Facebook introduces Rosetta a scalable OCR system that understands text on images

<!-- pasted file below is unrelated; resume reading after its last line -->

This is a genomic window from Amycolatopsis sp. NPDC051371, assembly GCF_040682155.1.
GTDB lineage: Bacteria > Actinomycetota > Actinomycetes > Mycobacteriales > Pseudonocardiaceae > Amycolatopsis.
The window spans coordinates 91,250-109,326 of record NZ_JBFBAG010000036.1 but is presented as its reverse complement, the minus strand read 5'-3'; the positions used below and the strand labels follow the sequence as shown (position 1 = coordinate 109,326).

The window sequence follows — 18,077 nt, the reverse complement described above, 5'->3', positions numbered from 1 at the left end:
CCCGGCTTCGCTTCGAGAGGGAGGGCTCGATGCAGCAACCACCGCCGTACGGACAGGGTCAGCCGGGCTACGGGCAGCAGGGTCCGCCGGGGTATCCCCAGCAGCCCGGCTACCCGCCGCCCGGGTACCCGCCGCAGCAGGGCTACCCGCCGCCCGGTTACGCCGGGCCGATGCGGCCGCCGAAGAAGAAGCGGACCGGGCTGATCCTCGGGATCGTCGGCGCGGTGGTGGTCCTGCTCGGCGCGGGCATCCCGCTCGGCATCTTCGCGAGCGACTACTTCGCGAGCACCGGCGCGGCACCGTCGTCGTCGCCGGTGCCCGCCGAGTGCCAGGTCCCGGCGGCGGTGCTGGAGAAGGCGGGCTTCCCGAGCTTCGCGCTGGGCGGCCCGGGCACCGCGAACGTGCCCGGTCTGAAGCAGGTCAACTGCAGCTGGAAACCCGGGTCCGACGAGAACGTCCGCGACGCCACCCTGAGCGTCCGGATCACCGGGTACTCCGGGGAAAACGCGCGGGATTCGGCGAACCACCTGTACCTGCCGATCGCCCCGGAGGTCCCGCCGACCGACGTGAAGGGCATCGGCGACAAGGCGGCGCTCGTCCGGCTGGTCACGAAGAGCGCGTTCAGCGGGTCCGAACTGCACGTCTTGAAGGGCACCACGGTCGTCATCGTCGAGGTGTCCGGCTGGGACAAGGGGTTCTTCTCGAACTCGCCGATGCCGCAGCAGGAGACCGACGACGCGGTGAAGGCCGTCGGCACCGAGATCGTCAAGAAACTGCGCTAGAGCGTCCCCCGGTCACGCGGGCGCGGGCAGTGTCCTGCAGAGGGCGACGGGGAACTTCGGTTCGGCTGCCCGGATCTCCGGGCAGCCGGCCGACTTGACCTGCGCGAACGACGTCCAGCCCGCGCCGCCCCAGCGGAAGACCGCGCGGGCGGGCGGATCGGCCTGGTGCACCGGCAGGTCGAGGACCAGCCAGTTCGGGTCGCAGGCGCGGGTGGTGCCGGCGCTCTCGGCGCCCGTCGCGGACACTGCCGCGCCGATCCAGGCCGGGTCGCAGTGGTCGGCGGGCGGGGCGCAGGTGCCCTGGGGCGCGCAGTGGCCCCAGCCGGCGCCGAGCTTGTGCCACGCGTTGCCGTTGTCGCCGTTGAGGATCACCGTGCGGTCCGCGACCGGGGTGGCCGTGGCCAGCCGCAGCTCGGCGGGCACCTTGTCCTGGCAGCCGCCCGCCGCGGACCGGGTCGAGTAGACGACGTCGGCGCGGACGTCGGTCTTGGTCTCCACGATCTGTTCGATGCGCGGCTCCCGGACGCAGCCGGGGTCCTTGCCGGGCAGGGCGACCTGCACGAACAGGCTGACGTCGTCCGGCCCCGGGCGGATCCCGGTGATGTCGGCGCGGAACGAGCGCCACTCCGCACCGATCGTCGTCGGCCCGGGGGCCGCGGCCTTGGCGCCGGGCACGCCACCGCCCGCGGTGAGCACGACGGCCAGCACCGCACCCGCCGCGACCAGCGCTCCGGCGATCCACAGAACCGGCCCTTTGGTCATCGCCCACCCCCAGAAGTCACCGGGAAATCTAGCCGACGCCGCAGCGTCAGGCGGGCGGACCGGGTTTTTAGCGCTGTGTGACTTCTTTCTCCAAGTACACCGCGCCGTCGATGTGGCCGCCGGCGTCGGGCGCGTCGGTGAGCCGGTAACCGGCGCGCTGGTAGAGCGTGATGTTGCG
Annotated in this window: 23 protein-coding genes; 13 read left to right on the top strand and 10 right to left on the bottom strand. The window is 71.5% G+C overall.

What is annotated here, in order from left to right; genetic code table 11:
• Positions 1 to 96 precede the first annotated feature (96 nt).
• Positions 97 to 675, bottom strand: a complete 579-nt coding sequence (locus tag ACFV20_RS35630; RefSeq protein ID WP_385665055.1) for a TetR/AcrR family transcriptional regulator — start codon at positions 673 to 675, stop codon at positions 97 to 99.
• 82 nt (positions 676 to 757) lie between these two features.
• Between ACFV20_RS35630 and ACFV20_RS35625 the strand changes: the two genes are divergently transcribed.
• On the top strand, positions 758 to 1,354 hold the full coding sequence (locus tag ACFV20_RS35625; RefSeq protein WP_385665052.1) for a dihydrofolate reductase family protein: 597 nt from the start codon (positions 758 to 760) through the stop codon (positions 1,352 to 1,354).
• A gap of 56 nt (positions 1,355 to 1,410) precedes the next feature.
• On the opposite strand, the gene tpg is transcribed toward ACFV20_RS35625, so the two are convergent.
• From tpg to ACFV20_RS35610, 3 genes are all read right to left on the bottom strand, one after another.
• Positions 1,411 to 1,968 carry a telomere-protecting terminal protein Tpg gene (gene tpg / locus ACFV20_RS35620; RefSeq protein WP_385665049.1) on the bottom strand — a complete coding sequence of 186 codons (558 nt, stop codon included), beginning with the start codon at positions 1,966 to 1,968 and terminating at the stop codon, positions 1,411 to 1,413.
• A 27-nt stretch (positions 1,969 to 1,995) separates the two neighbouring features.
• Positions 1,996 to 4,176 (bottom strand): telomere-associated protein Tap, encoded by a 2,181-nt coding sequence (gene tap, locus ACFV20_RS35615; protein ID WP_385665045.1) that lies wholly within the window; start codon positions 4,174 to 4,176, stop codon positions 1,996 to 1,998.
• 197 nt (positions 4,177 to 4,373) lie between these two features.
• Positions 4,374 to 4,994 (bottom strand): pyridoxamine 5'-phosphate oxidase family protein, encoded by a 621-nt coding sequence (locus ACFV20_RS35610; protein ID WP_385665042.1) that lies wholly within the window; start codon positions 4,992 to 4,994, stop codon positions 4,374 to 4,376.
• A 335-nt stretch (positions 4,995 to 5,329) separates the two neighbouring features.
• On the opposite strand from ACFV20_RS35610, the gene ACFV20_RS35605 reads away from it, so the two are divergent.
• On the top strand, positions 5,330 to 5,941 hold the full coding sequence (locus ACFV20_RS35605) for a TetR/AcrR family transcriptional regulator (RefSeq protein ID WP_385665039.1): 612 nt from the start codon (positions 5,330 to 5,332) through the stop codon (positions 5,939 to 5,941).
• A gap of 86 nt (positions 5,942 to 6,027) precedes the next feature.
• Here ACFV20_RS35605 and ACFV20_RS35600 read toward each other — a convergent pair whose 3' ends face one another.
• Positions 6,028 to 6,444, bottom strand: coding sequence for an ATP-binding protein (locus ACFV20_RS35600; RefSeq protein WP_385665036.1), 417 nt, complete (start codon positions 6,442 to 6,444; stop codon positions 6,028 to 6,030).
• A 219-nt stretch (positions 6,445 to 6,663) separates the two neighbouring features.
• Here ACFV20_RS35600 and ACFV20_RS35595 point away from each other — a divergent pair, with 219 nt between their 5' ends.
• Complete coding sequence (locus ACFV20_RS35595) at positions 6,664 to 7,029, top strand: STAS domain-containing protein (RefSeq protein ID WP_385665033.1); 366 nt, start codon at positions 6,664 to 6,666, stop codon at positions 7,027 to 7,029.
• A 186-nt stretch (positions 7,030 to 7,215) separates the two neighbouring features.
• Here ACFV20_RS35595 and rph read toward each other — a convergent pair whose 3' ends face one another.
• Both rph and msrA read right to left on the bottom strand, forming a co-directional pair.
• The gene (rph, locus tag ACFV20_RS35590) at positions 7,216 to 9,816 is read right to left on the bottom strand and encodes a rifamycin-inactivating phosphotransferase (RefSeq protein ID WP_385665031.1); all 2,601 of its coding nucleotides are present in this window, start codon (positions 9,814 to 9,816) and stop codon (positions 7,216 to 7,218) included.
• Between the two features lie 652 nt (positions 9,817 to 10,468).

first_imgYesterday, researchers at Facebook introduced a machine learning system named, Rosetta for scalable optical character recognition (OCR). This model extracts text from more than a billion public Facebook and Instagram images and video frames. Then, this extracted text is fed into a text recognition model that has been trained on classifiers, which helps it understand the context of the text and the image together. Why Rosetta is introduced? Rosetta will help in the following scenarios: Provide a better user experience by giving users more relevant photo search results. Make Facebook more accessible for the visually impaired by incorporating the texts into screen readers. Help Facebook proactively identify inappropriate or harmful content. Help to improve the accuracy of classification of photos in News Feed to surface more personalized content. How it works? Rosetta consists of the following text extraction model: Source: Facebook Text extraction on an image is done in the following two steps: Text detection In this step, rectangular regions that potentially contain the text are detected. It performs text detection based on Faster R-CNN, a state-of-the-art object detection network. It uses Faster R-CNN but replaces ResNet convolutional body with a ShuffleNet-based architecture for efficiency reasons. The anchors in regional proposal network (RPN) are also modified to generate wider proposals, as text words are typically wider than the objects for which the RPN was designed. The whole detection system is trained jointly in a supervised, end-to-end manner. The model is bootstrapped with an in-house synthetic data set and then fine-tuned with human-annotated data sets so that it learns real-world characteristics. It is trained using the recently open-sourced Detectron framework powered by Caffe2. Text recognition The following image shows the architecture of the text recognition model: Source: Facebook In the second step, for each of the detected regions a convolutional neural network (CNN) is used to recognize and transcribe the word in the region. This model uses CNN based on the ResNet18 architecture, as this architecture is more accurate and computationally efficient. For training the model, finding what the text in an image says is considered as a sequence prediction problem. They input images containing the text to be recognized and the output generated is the sequence of characters in the word image. Treating the model as one of sequence prediction allows the system to recognize words of arbitrary length and to recognize the words that weren’t seen during training. This two-step model provides several benefits, including decoupling the training process of detection and recognition models, recognition of words in parallel, and independently supporting text recognition for different languages. Rosetta has been widely adopted by various products and teams within Facebook and Instagram. It offers a cloud API for text extraction from images and processes a large volume of images uploaded to Facebook every day. In future, the team is planning to extend this system to extract text from videos more efficiently and also support a wide number of languages used on Facebook. To get a more in-depth idea of how Rosetta works, check out the researchers’ post at Facebook code blog and also read this paper: Rosetta: Large Scale System for Text Detection and Recognition in Images. Read Next Why learn machine learning as a non-techie? Is the machine learning process similar to how humans learn? Facebook launches a 6-part Machine Learning video serieslast_img read more